Sunday, August 16, 2009

The Hazards of Crop Transportation

Whiskey still-West Point,Durham,NCI have just returned from a trip to the small settlement of Swallow Creek in north Georgia, where I observed an interesting method of shipping produce. The roads to this place are so steep and narrow that the farmers can’t export their crops by wagon. They therefore don’t grow vegetables in any commercial quantity, with one exception: corn. Farmers up there have learned to convert most of their corn to liquid. Since unhusked corn can go bad quickly, they take the added precaution of fermenting it for preservation purposes. They then make use of the natural forces of gravity by pouring it off a rocky granite outcrop from which it falls to a large vat in the valley far below their settlement. The owner of the vat pays the farmers for their crops by weight.

For this reason, people in the area measure the land in gallons, not acres.

I discovered all this accidentally when attempting to refill my water supply from what I thought was a pure mountain waterfall. It was dusk, and in order to see better I carried a lantern. Well, I stumbled and dropped the lantern. Imagine my surprise when the waterfall caught fire. Not only that, but the flame appeared to travel both up to the source of the stream above, and also down the mountainside. I looked over the ledge I was on as far as I dared and watched the flame as it ran downward until it reached the valley, where it ignited a large pond. The pond stayed lit for some time.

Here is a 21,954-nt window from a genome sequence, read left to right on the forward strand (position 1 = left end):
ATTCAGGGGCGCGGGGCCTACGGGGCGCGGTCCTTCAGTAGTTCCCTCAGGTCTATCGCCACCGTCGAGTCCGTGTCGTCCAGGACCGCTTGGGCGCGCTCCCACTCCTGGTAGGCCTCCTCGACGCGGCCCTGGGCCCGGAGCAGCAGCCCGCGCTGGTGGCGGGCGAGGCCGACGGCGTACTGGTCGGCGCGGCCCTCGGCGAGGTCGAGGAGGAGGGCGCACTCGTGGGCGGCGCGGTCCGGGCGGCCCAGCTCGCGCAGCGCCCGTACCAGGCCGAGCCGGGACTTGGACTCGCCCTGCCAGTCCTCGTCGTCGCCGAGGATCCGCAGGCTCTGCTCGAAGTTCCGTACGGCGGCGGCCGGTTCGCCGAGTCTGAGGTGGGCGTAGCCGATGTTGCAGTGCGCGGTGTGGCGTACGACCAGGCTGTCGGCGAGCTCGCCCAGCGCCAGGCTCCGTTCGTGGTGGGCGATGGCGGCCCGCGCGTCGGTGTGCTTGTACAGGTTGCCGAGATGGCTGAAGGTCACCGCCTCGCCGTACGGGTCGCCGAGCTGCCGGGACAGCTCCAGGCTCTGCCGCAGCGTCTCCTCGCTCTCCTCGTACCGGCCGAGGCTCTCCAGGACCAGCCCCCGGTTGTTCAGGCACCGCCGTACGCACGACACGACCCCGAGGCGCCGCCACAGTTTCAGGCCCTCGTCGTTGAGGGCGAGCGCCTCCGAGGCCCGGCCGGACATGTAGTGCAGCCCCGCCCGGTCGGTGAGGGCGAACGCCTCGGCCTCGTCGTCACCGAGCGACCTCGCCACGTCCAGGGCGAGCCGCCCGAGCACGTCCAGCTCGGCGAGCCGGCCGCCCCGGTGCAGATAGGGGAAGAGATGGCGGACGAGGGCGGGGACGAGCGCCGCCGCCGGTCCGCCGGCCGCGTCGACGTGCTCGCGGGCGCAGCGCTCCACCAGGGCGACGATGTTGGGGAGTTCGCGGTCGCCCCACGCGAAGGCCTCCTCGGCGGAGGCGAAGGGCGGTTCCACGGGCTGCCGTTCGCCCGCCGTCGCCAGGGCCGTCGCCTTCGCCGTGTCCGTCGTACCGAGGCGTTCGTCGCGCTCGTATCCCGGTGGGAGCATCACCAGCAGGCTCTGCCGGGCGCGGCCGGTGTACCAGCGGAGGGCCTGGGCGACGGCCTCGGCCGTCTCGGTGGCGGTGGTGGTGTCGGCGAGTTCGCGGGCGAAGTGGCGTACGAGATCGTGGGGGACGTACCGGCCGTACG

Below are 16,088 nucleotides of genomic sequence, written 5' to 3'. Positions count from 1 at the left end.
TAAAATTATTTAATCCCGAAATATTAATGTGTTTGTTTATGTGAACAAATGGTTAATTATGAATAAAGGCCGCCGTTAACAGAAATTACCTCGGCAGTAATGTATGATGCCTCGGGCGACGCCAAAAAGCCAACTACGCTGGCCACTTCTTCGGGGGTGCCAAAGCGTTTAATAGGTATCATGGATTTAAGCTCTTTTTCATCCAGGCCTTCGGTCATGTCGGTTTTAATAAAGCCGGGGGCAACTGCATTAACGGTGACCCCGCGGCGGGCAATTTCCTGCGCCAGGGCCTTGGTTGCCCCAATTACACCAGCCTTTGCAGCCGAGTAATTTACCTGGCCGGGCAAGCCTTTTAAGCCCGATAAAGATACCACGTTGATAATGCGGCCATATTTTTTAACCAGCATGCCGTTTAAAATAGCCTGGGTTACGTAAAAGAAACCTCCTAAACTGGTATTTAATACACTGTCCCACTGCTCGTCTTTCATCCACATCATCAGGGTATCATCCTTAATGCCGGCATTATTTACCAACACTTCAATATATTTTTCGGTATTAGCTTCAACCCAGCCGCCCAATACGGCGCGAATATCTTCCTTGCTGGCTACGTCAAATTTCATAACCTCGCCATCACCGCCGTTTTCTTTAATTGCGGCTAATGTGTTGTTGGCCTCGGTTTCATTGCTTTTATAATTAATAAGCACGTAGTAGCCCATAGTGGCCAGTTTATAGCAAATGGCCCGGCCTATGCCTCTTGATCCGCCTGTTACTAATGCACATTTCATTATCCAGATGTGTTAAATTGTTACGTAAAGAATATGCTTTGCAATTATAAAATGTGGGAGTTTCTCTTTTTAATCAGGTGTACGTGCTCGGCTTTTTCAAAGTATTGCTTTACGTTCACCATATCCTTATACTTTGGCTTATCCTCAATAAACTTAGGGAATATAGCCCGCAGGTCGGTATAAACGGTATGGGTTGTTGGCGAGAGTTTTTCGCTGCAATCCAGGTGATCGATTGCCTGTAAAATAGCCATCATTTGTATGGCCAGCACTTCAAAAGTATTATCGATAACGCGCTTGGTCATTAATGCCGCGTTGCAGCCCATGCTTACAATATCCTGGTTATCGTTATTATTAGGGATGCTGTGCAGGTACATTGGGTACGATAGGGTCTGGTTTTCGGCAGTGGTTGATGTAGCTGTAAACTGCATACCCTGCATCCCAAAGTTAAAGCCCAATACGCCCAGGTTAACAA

When I reached Swallow Creek the next morning, the farmers were in a sad state. It seems their entire season’s yield had been consumed by fire the night before. Upon learning the details, I decided that further enlightenment from me would not help matters. I mentioned, however, that the ancient Romans faced a similar problem and solved it by transporting their water via aquaducts. The farmers got rather excited about this. The last I heard they were planning to construct something which they were calling an aquae-vitae-duct.

By way of making amends, I also left a bottle of Wizard Water© to help speed production of their next crop. With luck, they might fit another season in the next week or so. I just hope they get the produce bottled before storm season sets in. The lightning strikes around here don’t need any augmentation.

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